Book Review: Designed to Lead

Not all pastors are born leaders. Many churches do not develop leaders. Most churches haven’t even thought about leadership development. Eric Geiger and Kevin Peck know these truths and have written Designed to Lead to address those issues.

Churches need to be developing leaders and pastors need to be always growing in their leadership ability. Geiger and Peck have done a great job in this book of identifying the need for leadership and carefully explaining how  In fact, they do more than just identity the need and explain the how, they actually develop a theology of leadership.

The greatest strength of the book, however, is in its insistence on creating a culture of leadership development. Leadership strategies die painful deaths in churches that attempt to implement a new one every year or two when the pastor assigns the latest book to his staff and lay leadership. But, “culture eats strategy for breakfast.” The authors emphasizes constructs to help “unlock the full potential of a church that seeks to be a center for developing leaders,” but those constructs are born out of conviction and culture. Some churches have sought to develop leaders in reverse. They have implemented systems and strategies and hoped that as a result, leaders would be born who would shape the culture of the organization and change the core convictions.

Geiger and Peck show that an effective leadership pipeline in a church (or any other organization) will be built out of a core conviction–a conviction that leadership development is necessary. When passion is acted upon, a culture begins to grow up around healthy leaders who are developing leaders. Constructs then scale the culture into reproducible systems with measurable results.

As the book progresses, the authors show that leadership development within the church is basically discipleship, and the most effective form of leadership development is that which Jesus practiced with his disciples–that’s why we call it discipleship. Discipleship is the intersection of knowledge, experience, and coaching.

Not much written in this book is new information. In fact, you could take Robert Coleman’s Master Plan of Evangelism, and change to name to Master Plan of Leadership and accomplish nearly the same purposes. Nevertheless, they have written a great book for a new generation of church leaders. It is a quick read, but I unhesitatingly recommend you give it a read, and then implement it.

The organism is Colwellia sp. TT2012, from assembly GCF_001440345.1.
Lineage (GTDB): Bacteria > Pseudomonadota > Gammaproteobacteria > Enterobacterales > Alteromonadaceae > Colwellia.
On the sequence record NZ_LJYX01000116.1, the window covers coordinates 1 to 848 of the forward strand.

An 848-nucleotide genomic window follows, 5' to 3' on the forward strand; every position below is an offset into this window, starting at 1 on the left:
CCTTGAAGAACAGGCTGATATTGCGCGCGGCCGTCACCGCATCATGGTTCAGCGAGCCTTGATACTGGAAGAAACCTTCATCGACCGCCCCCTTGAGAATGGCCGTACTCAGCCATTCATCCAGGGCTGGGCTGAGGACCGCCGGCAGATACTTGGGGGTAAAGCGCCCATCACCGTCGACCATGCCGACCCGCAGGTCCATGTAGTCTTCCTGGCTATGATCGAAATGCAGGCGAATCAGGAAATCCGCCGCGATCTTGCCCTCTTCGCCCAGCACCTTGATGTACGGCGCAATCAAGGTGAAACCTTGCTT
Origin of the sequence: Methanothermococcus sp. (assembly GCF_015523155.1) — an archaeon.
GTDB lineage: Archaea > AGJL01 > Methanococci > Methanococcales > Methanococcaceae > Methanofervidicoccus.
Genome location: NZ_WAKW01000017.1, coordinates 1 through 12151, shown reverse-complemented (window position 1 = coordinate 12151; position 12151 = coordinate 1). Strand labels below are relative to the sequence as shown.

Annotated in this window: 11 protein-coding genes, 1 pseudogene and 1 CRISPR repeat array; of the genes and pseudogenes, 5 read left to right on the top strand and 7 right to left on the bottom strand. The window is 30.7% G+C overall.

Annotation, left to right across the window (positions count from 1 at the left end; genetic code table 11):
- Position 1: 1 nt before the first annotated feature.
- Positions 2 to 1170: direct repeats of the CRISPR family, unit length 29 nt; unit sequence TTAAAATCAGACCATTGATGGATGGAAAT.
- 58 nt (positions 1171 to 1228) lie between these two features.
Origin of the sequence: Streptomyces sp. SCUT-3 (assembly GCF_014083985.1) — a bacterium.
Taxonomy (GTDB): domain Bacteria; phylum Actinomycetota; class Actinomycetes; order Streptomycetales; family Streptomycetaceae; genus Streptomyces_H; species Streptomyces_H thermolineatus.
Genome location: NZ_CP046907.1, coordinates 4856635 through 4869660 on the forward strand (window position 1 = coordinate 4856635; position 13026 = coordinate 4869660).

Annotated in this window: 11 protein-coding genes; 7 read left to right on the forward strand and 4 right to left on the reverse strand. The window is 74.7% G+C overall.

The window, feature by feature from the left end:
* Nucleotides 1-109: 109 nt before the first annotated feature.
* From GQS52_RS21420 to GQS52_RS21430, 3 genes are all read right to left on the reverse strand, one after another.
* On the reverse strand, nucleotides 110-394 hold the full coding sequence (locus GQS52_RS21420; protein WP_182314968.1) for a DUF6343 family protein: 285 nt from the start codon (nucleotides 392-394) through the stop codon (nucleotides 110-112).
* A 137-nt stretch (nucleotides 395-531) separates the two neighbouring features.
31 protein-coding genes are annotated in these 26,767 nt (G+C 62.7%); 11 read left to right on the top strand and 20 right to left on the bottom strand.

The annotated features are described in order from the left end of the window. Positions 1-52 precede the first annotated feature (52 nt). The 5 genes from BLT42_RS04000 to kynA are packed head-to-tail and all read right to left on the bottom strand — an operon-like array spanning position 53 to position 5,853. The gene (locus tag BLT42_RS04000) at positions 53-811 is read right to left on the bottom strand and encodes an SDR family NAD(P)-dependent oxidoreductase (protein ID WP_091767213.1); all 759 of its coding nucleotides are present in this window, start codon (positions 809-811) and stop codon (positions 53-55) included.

Books on leadership are worthless unless the truths they teach are implemented in your leadership environments. Pastor, you may never be a level 5 leader, but you can be a better leader, and you can create a culture of leadership development within your church and Designed to Lead will guide you through that process.


  • A local church with a strong sense of mission will inevitably invite and develop others to join the mission.
  • Leadership development cannot be scaled without systems that undergird the development of leaders.
  • Unhealthy church culture is ultimately a theological problem. Eventually, people will behave constantly with their most fundamental beliefs. What the church community believes about God, themselves, and the world will drive the way they interact with each.
  • Leaders filled with pride fail to develop leaders as they fear others surpassing them, others receiving credit, or others “stealing the spotlight.”
  • A local church culture is shaped significantly by assumptions about its purpose. If we miss on the purpose of God’s people, we will miss entirely.
  • Discipleship is the only means. God has designed the end and the means.
  • Discipleship is the only way to produce leaders that serve and bless the world.
  • We don’t serve leaders well if we develop their skills without shepherding their character.